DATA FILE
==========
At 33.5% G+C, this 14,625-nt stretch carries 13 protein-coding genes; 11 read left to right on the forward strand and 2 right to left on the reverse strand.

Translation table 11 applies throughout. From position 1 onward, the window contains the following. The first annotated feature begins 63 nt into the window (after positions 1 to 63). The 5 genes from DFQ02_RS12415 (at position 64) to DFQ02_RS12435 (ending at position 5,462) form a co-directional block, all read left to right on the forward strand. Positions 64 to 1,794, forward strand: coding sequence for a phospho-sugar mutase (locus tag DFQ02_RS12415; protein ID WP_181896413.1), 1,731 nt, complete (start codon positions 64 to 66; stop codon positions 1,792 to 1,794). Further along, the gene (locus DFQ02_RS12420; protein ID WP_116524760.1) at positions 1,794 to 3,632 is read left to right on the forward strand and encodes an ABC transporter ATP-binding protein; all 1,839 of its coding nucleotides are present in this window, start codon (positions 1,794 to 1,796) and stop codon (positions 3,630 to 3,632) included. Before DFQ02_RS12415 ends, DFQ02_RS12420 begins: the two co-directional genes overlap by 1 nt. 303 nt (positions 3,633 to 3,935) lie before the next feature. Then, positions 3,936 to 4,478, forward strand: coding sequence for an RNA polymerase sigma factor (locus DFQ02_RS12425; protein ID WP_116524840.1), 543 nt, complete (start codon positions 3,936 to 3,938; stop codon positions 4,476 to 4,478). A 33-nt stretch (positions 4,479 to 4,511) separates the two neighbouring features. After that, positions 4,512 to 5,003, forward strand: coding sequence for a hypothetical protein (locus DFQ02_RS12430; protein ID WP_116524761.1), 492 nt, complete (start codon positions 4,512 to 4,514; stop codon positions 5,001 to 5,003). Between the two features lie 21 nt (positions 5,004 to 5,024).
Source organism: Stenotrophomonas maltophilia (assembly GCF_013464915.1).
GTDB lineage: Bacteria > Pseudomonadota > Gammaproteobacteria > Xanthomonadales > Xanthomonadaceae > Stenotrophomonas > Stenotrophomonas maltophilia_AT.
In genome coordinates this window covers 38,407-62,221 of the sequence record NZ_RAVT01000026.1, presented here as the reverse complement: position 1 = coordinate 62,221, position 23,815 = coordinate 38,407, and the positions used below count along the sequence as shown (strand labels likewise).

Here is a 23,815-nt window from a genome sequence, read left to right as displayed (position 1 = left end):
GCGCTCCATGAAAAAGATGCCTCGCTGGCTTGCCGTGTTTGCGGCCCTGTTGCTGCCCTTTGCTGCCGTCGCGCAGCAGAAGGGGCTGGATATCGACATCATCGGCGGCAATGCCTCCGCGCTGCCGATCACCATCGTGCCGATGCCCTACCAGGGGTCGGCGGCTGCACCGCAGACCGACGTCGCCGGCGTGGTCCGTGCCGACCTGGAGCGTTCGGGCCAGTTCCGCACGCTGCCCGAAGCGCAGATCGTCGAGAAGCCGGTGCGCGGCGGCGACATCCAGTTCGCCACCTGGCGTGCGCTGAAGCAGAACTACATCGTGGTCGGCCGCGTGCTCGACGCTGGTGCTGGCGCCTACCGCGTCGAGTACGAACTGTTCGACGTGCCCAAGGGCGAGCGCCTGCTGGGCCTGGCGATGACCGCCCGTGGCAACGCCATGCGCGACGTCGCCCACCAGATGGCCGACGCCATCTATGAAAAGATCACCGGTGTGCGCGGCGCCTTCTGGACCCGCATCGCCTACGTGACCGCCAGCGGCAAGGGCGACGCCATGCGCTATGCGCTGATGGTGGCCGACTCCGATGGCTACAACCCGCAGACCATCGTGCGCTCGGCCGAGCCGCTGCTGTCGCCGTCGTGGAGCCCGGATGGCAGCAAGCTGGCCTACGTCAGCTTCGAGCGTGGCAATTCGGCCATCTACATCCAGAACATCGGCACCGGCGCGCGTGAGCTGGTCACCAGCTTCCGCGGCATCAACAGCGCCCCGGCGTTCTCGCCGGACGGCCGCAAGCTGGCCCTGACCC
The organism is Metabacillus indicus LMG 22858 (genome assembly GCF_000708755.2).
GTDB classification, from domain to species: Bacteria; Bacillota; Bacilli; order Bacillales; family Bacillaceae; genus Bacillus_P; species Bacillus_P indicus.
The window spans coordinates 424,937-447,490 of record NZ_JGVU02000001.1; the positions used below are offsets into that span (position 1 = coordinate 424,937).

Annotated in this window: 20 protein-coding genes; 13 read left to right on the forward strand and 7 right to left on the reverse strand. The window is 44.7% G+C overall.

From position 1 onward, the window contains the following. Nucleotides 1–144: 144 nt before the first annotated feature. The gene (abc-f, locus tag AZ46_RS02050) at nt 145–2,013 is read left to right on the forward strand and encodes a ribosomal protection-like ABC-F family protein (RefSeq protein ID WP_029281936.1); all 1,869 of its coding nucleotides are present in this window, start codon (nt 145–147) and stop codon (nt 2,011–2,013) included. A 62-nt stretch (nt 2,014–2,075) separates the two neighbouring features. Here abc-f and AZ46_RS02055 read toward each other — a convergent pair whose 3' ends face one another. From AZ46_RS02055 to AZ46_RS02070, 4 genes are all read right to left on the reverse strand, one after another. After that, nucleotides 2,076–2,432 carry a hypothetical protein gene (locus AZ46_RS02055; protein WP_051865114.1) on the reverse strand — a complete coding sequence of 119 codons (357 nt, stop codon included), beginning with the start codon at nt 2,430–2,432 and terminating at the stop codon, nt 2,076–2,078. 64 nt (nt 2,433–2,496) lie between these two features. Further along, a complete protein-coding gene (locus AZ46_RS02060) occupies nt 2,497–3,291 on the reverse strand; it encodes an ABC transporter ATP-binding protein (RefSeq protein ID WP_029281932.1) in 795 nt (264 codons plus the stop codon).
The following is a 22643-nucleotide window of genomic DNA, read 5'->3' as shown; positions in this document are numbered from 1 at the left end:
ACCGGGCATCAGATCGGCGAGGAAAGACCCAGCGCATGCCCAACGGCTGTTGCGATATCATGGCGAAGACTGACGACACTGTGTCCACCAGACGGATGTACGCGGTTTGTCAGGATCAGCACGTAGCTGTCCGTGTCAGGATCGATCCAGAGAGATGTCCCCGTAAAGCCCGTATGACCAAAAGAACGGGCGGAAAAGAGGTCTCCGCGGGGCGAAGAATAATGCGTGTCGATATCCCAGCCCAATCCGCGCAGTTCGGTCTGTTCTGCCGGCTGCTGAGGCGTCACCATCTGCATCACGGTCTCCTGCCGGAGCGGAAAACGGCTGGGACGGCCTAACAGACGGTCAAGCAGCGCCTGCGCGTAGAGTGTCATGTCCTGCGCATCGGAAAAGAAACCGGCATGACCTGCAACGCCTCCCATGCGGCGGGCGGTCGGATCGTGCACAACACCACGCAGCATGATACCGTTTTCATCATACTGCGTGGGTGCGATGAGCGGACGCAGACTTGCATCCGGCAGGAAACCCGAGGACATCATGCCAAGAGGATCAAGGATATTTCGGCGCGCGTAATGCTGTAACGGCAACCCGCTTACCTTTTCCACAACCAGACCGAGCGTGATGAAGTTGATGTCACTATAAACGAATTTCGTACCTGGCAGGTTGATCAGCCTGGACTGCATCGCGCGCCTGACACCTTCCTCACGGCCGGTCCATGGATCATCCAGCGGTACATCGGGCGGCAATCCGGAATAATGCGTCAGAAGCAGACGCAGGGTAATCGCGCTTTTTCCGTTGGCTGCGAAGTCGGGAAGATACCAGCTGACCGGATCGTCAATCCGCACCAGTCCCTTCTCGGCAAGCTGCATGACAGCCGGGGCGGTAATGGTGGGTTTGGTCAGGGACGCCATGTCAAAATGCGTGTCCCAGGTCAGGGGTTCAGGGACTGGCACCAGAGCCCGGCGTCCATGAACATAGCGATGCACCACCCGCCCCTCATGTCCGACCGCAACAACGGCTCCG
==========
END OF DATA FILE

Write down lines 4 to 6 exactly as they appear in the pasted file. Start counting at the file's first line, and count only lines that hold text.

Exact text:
GTDB lineage: Bacteria > Pseudomonadota > Gammaproteobacteria > Xanthomonadales > Xanthomonadaceae > Stenotrophomonas > Stenotrophomonas maltophilia_AT.
In genome coordinates this window covers 38,407-62,221 of the sequence record NZ_RAVT01000026.1, presented here as the reverse complement: position 1 = coordinate 62,221, position 23,815 = coordinate 38,407, and the positions used below count along the sequence as shown (strand labels likewise).

Here is a 23,815-nt window from a genome sequence, read left to right as displayed (position 1 = left end):